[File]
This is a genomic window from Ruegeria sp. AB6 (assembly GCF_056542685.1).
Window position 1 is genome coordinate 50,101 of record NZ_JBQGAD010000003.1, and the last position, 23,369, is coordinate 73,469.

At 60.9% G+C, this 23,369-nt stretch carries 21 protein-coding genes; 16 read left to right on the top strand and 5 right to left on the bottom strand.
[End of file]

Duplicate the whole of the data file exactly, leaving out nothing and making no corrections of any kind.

This is a genomic window from Ruegeria sp. AB6 (assembly GCF_056542685.1).
Window position 1 is genome coordinate 50,101 of record NZ_JBQGAD010000003.1, and the last position, 23,369, is coordinate 73,469.

At 60.9% G+C, this 23,369-nt stretch carries 21 protein-coding genes; 16 read left to right on the top strand and 5 right to left on the bottom strand.